Ask Joshua Comer what it is like to be a home owner and his response is an enthusiastic, "It's great! I love it."
But if you'd asked him a year ago how the hunt for his and wife Natasha's first house was going, his response would have been far less animated.
"It was really stressful," says the Auckland IT consultant. "We couldn't find anything in our price range where we wanted to be, which was Albany or Greenhithe.
After three or four months we realised we had to extend our search area."
Joshua, who grew up on the North Shore, and Natasha, who works in Albany, then started looking in Whangaparaoa.
They did due diligence on three homes they liked, bu¬t missed out at auction when the bids went over their budget.
"At times we thought about throwing in the towel because it seemed we'd never be able to afford anything."
But they persevered, and eventually found a three bedroom home in Orewa that had a good-sized section and was handy to shops and public transport.
After doing due diligence yet again - "at $1200 a time it was eating into our deposit" - they made an offer which was accepted.
Joshua says they wouldn't have got the house if it wasn't for Barfoot & Thompson's Ben Teagle, who encouraged them to explore a variety of lending options to achieve their purchase and helped the whole process run more smoothly.
"We can't speak highly enough of Ben," says Joshua.
"Yes, he was acting for the vendors, but he did an amazing job of brokering communication between us and them and we wouldn't be here without him."
Buying the house was a real learning curve for the couple. "There was a lot we didn't know. We learned the hard way, but it was worth it. We are very happy to be here."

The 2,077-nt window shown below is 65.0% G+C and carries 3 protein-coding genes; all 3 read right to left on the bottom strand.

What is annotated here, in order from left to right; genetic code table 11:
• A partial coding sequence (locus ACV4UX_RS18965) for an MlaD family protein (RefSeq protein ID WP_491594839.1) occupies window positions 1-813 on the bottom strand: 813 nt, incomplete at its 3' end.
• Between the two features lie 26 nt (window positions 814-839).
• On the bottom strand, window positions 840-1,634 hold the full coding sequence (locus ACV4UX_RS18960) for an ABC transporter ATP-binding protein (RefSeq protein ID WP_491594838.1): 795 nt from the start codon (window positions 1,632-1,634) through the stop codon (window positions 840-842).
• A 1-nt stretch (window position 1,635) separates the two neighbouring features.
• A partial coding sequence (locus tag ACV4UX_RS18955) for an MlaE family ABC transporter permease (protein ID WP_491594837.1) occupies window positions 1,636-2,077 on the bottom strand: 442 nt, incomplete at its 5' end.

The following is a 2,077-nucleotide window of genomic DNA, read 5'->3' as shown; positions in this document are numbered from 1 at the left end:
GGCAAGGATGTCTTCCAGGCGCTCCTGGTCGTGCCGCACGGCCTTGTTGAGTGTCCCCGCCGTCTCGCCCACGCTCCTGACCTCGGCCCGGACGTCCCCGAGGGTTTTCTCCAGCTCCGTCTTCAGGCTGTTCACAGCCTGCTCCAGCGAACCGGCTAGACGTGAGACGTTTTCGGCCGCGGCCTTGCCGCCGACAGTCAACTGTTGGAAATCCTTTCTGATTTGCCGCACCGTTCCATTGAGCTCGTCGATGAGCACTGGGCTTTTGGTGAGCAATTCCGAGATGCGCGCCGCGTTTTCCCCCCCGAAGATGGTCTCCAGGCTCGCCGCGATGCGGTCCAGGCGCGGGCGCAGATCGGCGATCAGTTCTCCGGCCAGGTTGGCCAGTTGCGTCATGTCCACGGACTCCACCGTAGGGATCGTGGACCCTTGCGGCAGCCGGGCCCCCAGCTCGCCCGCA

Natasha and Joshua's house hunting experience is typical of that faced by many buyers, particularly those looking for their first property, says Barfoot & Thompson managing director Peter Thompson.
"There is a shortage of housing in Auckland, thanks to the job opportunities and lifestyle it offers to people moving within New Zealand as well as migrants from overseas and returning expat Kiwis.
People looking to buy may have to think outside the square and go two or three suburbs further out to find something they can afford."
"It's a good idea to write a list of what is important, through to what is least important - such as being close to schools, being low maintenance or having a large garden - and then remove some of the criteria until you are left with what's most important."
Research is vital. Check out local schools and transport links, look up recent sales information and if you're buying at auction, ask a salesperson to explain the process, Peter advises.
Most crucial of all is getting finance arranged so you can act quickly if necessary to secure a property, and making sure you don't blow the budget.
"Bear in mind that interest rates may increase and you could end up on one income if you are starting a family.
"Yes, it is great being a home owner but you still have to have a life, and you don't want to get yourself in so much debt that you can't do that."
WHICH HOMES ARE IN SHORT SUPPLY?
The biggest shortage in the housing market is in the $650,000 to $1m price range, says Peter Thompson.
Houses in that bracket tend to be family homes where owners stay put for longer while raising a family, and send them to local schools.
As a result they don't come on the market as often as homes below and above that range.
When they do, there is greater demand for them because they appeal to both people buying their second or third home and those who are downsizing from larger homes once their adult kids have left home.
PETER'S TOP TIPS
• Get your finance sorted out and approved before you do anything else
• Stick to your budget
• Talk to real estate agents about what's on the market and the sort of figures they are selling for
• Work out your priorities - write a list!
• Use websites like realestate.co.nz or mobile apps like Barfoot & Thompson's to do your research
JOSHUA AND NATASHA'S TOP TIPS
• Use qv.co.nz to get property information before formal inspections
• Talk to neighbours to get a feel for the neighbourhood
• Have a deposit of at least 20 percent. That gives you much greater flexibility when it comes to dealing with the bank
Content series brought to you by Barfoot & Thompson.